« Manhattan Transfer lends playful note | Main | Luster of “Constant Star” »

June 22, 2005

An Idea as Fresh as Mom's Tupperware

Newsweek - June 20 issue

What do indie musicians and Tupperware have in common? More than you might think. Desperate to sell CDs without a major label's backing, many independent groups are taking a cue from the container giant by encouraging fans to hold "listening parties," which function a lot like Mom's Tupperware parties, only louder and, presumably, hipper.

The business model should sound familiar: fans gather their friends before an album's release (usually in a dorm or a coffee shop), play an advance copy of the album and encourage their guests to preorder the CD. Managers supply the host with promotional materials as well as order forms or directions on how to preorder from the band's Web site. The hosts not only get an advance look at the album, but for their trouble, "we swag them out," says David Derring, a manager for the Graham Colton Band (as heard on the WB's "Everwood"!). "We give them free CDs, T shirts, free tickets to concerts, that kind of thing. The kids love it."

The bands love it, too. Pre-orders count toward first-week album sales, which lead to bigger numbers and higher chart positions. Even after the release, the parties are used to bring new fans into the fold. "The best promotion a band can ever get is for a fan to talk about them," says Matt Phillips, manager of the San Diego-based band Slightly Stoopid, which is using the parties to promote its fifth album, "Closer to the Sun." "If a hard-core fan will spread the word to their community of friends, that's better than radio or MTV or anything."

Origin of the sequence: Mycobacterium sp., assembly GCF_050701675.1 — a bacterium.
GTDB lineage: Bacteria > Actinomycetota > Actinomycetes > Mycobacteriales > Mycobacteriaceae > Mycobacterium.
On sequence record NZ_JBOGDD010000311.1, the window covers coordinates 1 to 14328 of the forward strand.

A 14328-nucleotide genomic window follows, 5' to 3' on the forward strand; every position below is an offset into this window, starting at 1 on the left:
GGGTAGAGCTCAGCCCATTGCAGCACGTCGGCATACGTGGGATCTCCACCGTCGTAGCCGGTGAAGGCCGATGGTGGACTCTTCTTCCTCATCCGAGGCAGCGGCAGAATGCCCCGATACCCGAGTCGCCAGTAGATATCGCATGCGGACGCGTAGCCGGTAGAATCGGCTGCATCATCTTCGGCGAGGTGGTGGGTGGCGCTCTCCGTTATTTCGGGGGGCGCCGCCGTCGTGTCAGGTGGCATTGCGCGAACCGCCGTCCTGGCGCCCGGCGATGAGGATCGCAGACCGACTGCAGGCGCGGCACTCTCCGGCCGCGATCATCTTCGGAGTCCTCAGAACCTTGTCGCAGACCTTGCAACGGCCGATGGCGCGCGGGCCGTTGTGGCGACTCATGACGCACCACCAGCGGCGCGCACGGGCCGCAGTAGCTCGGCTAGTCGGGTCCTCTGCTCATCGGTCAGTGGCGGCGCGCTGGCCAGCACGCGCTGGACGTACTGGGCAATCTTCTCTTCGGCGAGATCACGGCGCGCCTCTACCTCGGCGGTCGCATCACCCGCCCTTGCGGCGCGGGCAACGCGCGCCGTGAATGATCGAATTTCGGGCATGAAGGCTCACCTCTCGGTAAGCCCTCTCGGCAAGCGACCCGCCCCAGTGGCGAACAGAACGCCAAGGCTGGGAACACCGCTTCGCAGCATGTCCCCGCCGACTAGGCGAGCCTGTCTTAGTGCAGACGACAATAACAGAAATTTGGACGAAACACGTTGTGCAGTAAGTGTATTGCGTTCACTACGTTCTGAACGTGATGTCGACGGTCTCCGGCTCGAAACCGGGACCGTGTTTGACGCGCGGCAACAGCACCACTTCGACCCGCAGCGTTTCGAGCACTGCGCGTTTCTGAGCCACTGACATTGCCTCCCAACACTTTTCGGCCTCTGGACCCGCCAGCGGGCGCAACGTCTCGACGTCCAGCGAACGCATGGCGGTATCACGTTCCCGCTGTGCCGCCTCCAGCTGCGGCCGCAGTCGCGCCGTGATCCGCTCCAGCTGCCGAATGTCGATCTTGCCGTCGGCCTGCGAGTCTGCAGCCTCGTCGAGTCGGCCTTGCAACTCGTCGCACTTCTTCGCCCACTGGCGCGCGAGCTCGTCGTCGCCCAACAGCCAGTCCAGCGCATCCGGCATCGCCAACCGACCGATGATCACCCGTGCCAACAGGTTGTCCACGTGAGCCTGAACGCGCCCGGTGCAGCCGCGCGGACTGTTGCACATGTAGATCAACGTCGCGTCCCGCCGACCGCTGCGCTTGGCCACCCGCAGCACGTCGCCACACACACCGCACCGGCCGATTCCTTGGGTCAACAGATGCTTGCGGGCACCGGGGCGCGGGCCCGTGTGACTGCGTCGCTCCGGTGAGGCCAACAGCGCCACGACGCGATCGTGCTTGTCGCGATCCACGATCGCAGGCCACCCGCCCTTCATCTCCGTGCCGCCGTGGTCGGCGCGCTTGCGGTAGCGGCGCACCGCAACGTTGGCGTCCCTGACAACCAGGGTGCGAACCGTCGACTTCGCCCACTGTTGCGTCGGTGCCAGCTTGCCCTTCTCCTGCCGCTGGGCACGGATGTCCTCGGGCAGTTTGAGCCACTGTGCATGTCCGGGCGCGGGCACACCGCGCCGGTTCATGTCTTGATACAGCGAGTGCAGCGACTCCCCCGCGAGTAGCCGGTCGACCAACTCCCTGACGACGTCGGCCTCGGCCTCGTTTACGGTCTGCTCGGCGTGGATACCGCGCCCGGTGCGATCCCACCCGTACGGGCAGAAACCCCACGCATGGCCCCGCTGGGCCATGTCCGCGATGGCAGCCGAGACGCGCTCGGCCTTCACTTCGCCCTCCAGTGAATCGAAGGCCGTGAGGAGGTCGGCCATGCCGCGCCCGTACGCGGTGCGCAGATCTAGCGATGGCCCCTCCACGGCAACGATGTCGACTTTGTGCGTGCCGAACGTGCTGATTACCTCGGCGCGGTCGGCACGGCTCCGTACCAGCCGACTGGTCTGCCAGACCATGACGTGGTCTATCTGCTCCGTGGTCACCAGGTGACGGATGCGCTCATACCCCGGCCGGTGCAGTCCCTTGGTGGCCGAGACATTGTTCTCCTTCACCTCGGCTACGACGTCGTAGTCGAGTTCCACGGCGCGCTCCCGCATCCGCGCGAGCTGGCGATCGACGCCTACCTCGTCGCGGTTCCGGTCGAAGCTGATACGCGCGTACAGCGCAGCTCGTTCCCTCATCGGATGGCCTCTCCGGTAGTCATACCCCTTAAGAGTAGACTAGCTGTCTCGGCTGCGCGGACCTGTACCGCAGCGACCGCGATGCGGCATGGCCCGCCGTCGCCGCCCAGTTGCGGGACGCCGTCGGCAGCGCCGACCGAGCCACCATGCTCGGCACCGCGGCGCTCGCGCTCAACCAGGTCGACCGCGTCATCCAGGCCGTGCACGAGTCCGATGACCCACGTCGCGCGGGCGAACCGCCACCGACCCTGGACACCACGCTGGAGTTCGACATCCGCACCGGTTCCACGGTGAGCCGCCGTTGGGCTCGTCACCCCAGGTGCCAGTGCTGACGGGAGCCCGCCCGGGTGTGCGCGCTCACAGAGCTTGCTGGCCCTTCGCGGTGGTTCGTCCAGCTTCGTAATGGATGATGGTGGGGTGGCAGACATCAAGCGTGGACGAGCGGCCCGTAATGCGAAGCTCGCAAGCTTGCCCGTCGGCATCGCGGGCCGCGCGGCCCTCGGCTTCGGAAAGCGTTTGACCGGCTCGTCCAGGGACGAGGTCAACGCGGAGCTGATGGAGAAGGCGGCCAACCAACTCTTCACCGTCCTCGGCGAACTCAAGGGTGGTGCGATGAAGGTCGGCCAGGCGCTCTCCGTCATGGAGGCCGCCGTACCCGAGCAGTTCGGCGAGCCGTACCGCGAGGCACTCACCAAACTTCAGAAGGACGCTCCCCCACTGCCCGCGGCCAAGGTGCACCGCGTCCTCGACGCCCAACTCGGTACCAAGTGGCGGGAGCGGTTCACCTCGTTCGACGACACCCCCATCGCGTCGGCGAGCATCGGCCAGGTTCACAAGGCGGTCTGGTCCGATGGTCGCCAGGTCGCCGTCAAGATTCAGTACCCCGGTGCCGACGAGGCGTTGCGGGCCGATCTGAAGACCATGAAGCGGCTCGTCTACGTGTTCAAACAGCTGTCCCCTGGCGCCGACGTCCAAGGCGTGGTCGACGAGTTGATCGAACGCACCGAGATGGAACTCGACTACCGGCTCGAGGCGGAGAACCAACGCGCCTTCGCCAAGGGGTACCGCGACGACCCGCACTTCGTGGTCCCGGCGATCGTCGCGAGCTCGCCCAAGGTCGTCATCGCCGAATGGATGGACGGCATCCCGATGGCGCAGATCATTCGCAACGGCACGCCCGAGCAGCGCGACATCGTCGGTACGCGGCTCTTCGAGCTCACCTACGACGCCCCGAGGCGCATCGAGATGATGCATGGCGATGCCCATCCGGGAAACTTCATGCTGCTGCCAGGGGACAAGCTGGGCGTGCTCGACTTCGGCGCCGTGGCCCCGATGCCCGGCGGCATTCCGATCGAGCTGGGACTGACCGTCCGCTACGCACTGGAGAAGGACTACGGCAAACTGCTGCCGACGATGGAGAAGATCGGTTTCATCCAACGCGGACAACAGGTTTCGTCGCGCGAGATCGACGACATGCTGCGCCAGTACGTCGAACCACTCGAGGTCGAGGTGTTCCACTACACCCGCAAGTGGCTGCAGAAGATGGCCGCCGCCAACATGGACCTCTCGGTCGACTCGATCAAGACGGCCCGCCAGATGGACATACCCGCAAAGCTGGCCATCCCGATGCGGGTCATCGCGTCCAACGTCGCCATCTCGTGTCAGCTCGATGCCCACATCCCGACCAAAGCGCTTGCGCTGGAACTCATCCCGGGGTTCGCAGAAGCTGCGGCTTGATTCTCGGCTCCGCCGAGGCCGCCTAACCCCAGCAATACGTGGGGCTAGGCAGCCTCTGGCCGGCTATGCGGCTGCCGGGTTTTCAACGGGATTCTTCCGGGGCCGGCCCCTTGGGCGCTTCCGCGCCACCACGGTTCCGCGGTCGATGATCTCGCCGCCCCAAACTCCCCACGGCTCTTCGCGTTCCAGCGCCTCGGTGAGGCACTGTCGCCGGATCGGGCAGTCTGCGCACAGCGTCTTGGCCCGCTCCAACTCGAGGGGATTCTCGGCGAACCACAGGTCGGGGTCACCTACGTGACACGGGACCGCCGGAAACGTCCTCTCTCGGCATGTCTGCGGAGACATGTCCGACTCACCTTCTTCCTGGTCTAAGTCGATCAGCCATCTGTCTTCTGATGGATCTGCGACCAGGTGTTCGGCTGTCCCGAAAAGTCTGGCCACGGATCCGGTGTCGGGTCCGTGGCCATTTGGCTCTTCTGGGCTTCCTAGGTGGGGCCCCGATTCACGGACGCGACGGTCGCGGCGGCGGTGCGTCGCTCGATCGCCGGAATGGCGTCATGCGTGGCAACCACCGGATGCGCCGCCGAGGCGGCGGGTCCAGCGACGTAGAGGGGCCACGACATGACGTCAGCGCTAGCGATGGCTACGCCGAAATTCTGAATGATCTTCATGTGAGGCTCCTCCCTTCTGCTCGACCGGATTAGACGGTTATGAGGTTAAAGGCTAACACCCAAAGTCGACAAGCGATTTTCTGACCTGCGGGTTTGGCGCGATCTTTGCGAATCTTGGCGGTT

Karie Belling, a stay-at-home mom of two and part-time entrepreneur, recently hosted a party in Sartell, Minn., for Tonic Sol-fa, a popular Minneapolis-based a cappella group. "After each song, we'd shut the music off and we'd talk about how everyone felt about the songs," says Belling. "A lot of my friends didn't know the group and they loved it." Thirty of her friends showed up; 15 preordered "Boston to Beijing," which will be released this week. She's just one success story: 120 people in 30 states have signed up to host Sol-fa parties. (The top 50 sellers get a free Bose sound system; the top-selling host gets a live performance from the group.) "My mom did Tupperware parties," says Tonic Sol-fa frontman Shaun Johnson. "She won a lot of prizes, so I know the power of it."

You don't win a new sound system but the excellent new Tonic Sol-fa title is available and on special at Primarily A Cappella

Posted by acapnews at June 22, 2005 9:14 PM